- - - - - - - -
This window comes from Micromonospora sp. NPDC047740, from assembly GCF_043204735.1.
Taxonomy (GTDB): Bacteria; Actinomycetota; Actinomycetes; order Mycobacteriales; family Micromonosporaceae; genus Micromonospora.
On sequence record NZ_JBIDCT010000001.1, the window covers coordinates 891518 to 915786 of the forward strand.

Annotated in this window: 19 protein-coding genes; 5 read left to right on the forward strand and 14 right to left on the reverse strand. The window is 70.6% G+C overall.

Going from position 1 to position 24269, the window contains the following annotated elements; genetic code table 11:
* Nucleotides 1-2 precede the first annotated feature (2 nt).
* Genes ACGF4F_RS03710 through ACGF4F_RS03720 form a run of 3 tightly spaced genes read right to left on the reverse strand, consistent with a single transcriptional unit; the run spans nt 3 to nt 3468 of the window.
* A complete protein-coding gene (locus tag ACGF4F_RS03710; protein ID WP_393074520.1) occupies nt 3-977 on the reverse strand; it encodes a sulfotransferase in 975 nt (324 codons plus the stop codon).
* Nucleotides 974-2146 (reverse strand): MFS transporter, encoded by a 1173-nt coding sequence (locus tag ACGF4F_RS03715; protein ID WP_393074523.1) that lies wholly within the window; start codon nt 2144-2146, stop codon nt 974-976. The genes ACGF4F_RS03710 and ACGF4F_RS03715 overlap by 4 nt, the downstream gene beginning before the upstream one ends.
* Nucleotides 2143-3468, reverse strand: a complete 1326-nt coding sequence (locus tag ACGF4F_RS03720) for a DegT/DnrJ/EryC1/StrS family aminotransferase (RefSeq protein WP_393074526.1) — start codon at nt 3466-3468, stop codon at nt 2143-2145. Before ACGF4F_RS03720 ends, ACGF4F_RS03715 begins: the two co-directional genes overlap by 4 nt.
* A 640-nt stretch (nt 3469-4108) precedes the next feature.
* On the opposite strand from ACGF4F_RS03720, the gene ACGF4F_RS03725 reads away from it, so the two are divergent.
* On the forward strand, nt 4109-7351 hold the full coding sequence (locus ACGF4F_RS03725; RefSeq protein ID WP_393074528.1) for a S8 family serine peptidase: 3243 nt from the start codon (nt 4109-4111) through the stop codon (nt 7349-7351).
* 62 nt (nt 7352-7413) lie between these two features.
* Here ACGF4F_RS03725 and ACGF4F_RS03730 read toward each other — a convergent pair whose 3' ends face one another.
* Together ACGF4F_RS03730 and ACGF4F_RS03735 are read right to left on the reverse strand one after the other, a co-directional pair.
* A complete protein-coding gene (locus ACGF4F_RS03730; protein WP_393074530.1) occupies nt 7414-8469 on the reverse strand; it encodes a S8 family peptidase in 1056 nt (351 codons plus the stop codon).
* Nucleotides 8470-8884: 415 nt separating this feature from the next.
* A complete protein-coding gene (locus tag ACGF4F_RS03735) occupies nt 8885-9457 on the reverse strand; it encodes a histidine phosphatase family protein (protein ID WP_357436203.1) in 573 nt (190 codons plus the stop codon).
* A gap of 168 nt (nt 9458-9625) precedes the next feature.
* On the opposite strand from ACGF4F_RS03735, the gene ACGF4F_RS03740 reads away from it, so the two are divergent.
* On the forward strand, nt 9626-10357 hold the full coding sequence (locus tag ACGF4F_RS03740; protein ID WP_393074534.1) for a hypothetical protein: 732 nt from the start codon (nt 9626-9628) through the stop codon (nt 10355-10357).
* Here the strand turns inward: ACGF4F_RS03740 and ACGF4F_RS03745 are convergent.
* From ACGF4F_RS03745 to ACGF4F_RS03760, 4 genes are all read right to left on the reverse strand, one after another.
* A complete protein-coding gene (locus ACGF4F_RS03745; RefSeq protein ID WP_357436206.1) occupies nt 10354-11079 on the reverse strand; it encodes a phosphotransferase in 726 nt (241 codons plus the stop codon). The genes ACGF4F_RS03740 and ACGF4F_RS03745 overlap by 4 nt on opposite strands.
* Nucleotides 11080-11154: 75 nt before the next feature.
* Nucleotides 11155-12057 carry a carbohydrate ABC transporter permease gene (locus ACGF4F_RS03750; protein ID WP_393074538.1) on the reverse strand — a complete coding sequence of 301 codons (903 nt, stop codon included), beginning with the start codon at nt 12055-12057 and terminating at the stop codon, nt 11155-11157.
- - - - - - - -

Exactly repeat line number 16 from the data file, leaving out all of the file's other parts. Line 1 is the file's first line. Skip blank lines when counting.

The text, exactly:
* Together ACGF4F_RS03730 and ACGF4F_RS03735 are read right to left on the reverse strand one after the other, a co-directional pair.